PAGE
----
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Parent accuses County Armagh school of ‘failing’ daughter during GCSE exams

The 16-year-old began developing symptoms of Tourette’s four years ago after suffering a severe trauma

Portadown College

The mother of a child attending Portadown College has spoken of what she deems to be a “complete failure” of the school in supporting her daughter through her GCSE exams.

The mother – who wishes to remain anonymous – contacted Armagh I after her daughter, who suffers with severe TICS associated with Tourette’s Syndrome, returned home from her history exam in an “absolute state”.

The 16-year-old began developing symptoms of Tourette’s four years ago after suffering a severe trauma. She now struggles with unpredictable physical outbursts – which are hugely exacerbated by stress – where she can spend periods of time relentlessly shaking her head vigorously, cracking her neck, twitching, punching out and  – most severely – banging her head on tables.

Her mother explained that the school had been provided with all medical evidence and need for “special circumstances” when her daughter first enrolled with Portadown College in 4th year (2022).

However, she states that the school have “never once” reached out or indicated that any further information was necessary to allow access arrangements or adjustments to be made prior to her GCSE exams.

She said: “Perhaps it was just a naïve assumption on our behalf that relevant adjustments would be made in relation to her condition; that she would get extra time or her own room, but I had no idea that she would be put into the main hall with the rest of the children to sit her GCSE exams.

“I lifted her at the school and when she got into the car she just burst into tears, citing the horror of what happened and the humiliation she felt. She was just a mess. She was just devastated.

“She had to be kept off school for a week prior to actual study leave due to her TICS being so severe and having had huge black bags under her eyes. She said, ‘I’ve ticked the whole way through the exam for an hour and 45 minutes to the extent I’ve been banging my head off the table. It was terrible. I wasn’t able to finish my paper because of it’.”

Angered and upset, the mother said  she rang the school and asked for clarification.

However, she added: “No-one would speak to me on the phone. I had to email even though I had previously emailed after the first exam when I realised that she hadn’t been given fair or equal treatment to that of another pupil who has the same condition.

“I then rang as no one had responded and I eventually got a reply three days later at 5.07pm, the night before her next exam, to say nothing would be done.”

Since then, the family say they have attended an emergency meeting with the school to discuss options and provided the school with consultants’ and doctors’ reports the mother says outline the steps needed to facilitate her condition.

However, with just four hours until her daughter was due to sit her next exam, the school said they wouldn’t be making any adjustments to support her and they needed to assess all medical evidence.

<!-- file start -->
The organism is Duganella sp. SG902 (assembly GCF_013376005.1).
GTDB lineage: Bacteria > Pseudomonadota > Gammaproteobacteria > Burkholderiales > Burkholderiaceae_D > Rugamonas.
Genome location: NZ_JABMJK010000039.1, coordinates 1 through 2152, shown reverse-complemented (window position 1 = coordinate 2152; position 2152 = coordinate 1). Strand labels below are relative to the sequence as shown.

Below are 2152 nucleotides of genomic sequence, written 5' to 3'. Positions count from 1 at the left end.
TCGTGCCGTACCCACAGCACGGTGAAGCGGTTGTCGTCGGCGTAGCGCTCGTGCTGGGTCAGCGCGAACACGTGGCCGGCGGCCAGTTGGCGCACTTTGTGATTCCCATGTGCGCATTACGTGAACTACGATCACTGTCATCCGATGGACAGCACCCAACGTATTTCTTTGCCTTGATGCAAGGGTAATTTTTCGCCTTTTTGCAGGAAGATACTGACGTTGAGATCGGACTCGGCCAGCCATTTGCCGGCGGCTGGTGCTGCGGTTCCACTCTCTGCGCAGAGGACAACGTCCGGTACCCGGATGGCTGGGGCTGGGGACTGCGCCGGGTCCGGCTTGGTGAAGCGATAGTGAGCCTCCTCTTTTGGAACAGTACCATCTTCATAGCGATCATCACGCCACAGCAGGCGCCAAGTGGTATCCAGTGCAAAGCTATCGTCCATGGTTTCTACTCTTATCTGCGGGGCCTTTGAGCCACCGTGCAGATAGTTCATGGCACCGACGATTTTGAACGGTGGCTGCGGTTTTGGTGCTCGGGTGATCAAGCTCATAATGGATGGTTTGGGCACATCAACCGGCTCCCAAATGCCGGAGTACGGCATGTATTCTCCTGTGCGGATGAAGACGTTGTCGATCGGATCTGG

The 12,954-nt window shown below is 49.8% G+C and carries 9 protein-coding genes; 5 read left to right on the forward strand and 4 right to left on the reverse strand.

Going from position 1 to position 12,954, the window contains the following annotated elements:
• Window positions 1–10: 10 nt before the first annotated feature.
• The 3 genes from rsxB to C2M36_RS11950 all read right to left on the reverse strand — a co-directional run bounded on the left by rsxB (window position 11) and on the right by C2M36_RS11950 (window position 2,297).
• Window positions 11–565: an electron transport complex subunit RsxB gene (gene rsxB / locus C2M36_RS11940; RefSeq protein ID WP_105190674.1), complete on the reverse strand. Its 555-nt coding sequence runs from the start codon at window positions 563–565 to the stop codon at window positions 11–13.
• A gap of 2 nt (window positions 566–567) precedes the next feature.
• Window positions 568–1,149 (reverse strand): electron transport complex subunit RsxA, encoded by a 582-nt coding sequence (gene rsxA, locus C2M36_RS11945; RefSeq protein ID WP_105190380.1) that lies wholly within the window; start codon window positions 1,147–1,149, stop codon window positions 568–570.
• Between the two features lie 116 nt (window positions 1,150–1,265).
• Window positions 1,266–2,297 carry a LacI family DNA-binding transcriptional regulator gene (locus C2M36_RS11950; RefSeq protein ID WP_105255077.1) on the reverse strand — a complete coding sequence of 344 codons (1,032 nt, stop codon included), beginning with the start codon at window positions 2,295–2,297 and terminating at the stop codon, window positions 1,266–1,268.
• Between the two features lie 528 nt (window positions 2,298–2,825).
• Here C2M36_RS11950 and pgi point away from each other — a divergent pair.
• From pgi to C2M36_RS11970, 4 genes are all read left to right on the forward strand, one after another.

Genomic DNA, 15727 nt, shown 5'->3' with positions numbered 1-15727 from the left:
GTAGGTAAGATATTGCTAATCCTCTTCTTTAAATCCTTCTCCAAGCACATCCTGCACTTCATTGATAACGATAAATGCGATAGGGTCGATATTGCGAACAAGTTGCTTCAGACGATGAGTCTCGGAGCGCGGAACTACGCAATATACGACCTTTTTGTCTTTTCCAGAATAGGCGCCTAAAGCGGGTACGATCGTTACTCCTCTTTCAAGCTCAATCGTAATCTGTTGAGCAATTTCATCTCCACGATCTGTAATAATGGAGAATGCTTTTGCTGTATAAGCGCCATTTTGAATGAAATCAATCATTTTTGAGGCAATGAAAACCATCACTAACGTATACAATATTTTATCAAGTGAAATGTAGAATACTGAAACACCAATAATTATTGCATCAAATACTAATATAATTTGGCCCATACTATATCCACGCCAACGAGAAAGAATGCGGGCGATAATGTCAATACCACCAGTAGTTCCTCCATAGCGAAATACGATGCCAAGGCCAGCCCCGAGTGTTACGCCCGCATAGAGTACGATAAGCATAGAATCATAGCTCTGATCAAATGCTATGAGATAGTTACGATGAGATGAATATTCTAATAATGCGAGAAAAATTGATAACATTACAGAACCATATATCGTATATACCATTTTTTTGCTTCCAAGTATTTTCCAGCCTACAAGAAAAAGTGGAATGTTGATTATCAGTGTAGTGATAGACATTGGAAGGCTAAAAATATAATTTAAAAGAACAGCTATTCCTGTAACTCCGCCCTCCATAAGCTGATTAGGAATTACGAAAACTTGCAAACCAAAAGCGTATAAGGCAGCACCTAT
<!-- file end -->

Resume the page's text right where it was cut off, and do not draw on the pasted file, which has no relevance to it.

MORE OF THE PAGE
“They have said that they needed to know all of this prior to the exam starting, but I believe that they did know – we provided the evidence. And, even then, surely there is some sort of emergency protocol for something like this where we can make arrangements now that she is struggling.

“I have been advised by special educational needs co-ordinators (SENCOs) that there doesn’t need to be a medical diagnosis for a plan to be put in place and that the school can put forward for this at the school’s discretion. They have a duty of care to her.

“We have been promised support at numerous meetings but nothing has ever happened.”

In an attempt to get her daughter additional support, the woman has contacted her paediatric consultant, her doctor, Upper Bann DUP MLA Diane Dodds, Mayor Margaret Tinsley and MP Carla Lockhart for help – all of whom she says have been very supportive.

She continued: “My daughter has been through so much in her life and I am so proud of her. She could easily bury her head and say she’s not going into school but she doesn’t want to do that. She should be praised for her hard work and determination and that should make the school want to support her all the more.”

It should be noted, however, that the school are legally bound by exam awarding body JCQ regulations, which stipulates that a student is not automatically entitled to access arrangements on the sole basis of having a diagnosis.

As outlined in the Post Primary Access Arrangements Information for Teachers, Parents and Guardians: “The evidence of need required by JCQ, is based on teachers’ observations, evidence must be collated by the SENCo before the school applies to JCQ for access arrangements. The SENCo stores the evidence gathered for each pupil and is required to produce this evidence for the JCQ Inspector.

“JCQ annually publishes regulations and guidance relating to access arrangements. All schools and colleges are bound by JCQ and their stipulations must be adhered to.

“JCQ regulations state that schools must be able to demonstrate a history of need and consistent use of reasonable adjustments to support formal applications.”

A spokesperson for Portadown College said: “The college is unable to comment on matters relating to individual students within the school.

“We continue to follow policies and procedures as appropriate in the interests of all of our young people.”

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